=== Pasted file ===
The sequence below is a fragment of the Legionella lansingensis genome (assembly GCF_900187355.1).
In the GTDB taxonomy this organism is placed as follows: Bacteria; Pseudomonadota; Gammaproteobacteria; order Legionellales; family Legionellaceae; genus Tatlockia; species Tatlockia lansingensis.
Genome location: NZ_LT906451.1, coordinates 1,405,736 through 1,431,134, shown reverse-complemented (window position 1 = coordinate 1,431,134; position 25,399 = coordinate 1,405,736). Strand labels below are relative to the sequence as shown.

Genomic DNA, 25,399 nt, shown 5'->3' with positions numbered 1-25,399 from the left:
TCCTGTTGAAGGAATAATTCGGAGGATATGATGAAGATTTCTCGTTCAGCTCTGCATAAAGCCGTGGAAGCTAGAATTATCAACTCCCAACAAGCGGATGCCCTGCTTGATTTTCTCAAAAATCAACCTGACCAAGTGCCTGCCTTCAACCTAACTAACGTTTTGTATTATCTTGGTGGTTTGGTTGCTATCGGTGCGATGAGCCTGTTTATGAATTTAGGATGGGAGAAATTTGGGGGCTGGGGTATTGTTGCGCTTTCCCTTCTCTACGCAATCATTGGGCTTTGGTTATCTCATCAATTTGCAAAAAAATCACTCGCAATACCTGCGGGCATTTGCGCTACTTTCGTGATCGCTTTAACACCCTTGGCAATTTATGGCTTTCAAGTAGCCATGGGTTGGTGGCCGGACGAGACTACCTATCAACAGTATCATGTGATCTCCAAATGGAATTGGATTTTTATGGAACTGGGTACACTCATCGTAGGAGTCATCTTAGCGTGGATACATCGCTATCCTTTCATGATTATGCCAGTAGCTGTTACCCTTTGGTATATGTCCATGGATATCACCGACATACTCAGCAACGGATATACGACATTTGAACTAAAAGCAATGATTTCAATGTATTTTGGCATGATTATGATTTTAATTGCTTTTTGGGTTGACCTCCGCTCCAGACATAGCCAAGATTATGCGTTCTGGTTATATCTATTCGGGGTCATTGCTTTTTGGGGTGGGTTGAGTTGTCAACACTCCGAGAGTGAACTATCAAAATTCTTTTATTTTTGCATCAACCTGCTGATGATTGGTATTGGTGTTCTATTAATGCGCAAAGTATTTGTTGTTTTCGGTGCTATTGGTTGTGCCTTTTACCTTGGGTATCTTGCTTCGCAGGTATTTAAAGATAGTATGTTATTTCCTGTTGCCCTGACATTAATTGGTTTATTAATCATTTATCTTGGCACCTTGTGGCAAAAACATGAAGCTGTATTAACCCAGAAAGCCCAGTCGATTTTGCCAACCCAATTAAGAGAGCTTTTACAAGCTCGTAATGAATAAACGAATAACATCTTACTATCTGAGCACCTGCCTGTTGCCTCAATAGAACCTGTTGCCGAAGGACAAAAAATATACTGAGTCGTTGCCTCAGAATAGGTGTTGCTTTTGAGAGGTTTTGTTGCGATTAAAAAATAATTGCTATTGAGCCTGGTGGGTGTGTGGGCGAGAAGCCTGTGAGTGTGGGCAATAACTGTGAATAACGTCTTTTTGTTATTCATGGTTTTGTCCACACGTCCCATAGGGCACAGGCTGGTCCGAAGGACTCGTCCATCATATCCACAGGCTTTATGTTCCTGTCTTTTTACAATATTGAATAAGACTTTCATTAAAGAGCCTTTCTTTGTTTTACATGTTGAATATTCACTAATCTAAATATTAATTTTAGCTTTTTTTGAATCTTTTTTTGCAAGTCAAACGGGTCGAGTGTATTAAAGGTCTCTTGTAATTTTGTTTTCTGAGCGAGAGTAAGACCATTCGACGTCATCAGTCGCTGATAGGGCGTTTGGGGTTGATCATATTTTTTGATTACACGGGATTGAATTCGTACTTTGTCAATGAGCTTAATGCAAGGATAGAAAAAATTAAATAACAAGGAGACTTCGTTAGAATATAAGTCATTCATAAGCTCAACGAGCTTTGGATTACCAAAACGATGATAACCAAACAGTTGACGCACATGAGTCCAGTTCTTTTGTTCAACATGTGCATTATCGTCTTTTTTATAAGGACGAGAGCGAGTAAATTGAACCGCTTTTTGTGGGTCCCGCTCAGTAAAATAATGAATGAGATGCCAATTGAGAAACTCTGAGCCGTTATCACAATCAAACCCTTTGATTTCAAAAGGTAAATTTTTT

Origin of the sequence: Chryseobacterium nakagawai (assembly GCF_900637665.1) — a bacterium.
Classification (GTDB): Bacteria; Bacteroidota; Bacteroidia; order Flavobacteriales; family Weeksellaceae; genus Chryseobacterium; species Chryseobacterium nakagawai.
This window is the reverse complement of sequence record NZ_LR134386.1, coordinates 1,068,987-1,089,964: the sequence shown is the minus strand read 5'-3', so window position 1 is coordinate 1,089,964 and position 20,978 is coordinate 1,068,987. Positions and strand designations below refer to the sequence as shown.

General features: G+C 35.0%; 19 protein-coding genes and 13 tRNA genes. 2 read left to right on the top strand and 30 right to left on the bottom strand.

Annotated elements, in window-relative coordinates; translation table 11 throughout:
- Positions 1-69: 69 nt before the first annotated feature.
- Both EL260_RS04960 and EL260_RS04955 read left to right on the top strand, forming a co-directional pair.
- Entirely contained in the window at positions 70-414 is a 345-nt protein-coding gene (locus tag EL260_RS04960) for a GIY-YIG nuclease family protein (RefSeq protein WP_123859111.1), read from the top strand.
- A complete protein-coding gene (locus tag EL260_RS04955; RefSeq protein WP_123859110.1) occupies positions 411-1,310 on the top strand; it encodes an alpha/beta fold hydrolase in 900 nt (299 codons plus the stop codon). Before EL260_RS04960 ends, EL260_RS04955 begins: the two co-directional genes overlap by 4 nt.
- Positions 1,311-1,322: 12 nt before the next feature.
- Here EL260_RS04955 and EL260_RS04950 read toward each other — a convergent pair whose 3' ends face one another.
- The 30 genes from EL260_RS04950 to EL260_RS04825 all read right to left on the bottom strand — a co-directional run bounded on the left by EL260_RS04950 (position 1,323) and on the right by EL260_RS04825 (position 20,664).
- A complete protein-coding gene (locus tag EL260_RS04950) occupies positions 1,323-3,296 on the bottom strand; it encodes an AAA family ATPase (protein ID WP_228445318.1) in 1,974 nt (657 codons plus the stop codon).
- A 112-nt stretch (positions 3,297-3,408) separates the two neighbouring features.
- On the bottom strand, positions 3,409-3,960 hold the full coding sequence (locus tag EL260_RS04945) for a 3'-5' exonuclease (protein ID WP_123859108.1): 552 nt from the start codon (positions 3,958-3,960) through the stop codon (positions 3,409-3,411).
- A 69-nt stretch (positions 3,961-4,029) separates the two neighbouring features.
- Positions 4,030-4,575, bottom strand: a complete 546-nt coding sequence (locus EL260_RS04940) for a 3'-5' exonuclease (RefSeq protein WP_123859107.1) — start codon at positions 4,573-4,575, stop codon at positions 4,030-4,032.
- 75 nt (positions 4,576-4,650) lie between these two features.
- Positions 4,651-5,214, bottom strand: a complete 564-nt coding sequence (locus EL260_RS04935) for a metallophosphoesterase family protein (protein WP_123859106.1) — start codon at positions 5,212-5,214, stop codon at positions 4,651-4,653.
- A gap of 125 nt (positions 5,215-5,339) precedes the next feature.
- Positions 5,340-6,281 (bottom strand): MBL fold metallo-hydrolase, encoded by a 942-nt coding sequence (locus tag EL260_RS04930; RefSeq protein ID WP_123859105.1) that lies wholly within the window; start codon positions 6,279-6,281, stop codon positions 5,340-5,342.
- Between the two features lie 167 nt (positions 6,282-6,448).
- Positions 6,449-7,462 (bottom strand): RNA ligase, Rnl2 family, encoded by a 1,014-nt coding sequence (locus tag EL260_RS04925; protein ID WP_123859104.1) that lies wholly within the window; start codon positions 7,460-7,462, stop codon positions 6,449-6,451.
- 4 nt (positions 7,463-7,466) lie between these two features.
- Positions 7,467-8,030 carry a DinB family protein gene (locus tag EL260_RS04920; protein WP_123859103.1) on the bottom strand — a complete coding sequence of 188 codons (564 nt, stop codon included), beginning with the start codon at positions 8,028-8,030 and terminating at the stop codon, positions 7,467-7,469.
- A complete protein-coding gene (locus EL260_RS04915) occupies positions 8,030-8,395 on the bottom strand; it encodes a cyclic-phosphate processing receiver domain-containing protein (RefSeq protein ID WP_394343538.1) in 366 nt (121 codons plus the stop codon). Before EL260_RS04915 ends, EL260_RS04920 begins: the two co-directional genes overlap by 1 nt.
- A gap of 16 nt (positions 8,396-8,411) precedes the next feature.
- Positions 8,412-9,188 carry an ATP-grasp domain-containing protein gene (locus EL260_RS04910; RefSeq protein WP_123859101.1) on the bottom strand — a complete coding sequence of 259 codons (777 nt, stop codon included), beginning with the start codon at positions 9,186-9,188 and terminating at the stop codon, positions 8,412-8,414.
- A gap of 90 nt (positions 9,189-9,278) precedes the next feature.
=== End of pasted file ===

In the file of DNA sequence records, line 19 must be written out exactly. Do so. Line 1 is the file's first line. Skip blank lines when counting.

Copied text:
- A 112-nt stretch (positions 3,297-3,408) separates the two neighbouring features.